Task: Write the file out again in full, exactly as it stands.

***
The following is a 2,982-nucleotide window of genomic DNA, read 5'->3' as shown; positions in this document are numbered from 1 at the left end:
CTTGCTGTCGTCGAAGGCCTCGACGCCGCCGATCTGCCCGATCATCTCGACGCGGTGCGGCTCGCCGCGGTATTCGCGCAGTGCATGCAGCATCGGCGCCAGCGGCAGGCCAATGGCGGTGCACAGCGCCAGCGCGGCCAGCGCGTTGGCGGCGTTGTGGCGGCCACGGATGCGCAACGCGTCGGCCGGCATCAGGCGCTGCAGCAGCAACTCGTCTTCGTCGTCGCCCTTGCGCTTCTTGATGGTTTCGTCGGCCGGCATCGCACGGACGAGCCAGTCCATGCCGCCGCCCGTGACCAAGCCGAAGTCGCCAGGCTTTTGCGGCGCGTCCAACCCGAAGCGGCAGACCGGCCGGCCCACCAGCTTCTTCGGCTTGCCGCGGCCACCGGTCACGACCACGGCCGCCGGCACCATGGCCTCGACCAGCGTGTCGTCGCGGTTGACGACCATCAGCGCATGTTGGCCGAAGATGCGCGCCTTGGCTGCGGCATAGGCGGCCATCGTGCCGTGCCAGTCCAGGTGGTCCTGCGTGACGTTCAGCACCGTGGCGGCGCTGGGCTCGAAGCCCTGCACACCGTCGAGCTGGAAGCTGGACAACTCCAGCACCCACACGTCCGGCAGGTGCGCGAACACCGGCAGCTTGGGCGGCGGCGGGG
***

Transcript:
The following is a 2,982-nucleotide window of genomic DNA, read 5'->3' as shown; positions in this document are numbered from 1 at the left end:
CTTGCTGTCGTCGAAGGCCTCGACGCCGCCGATCTGCCCGATCATCTCGACGCGGTGCGGCTCGCCGCGGTATTCGCGCAGTGCATGCAGCATCGGCGCCAGCGGCAGGCCAATGGCGGTGCACAGCGCCAGCGCGGCCAGCGCGTTGGCGGCGTTGTGGCGGCCACGGATGCGCAACGCGTCGGCCGGCATCAGGCGCTGCAGCAGCAACTCGTCTTCGTCGTCGCCCTTGCGCTTCTTGATGGTTTCGTCGGCCGGCATCGCACGGACGAGCCAGTCCATGCCGCCGCCCGTGACCAAGCCGAAGTCGCCAGGCTTTTGCGGCGCGTCCAACCCGAAGCGGCAGACCGGCCGGCCCACCAGCTTCTTCGGCTTGCCGCGGCCACCGGTCACGACCACGGCCGCCGGCACCATGGCCTCGACCAGCGTGTCGTCGCGGTTGACGACCATCAGCGCATGTTGGCCGAAGATGCGCGCCTTGGCTGCGGCATAGGCGGCCATCGTGCCGTGCCAGTCCAGGTGGTCCTGCGTGACGTTCAGCACCGTGGCGGCGCTGGGCTCGAAGCCCTGCACACCGTCGAGCTGGAAGCTGGACAACTCCAGCACCCACACGTCCGGCAGGTGCGCGAACACCGGCAGCTTGGGCGGCGGCGGGG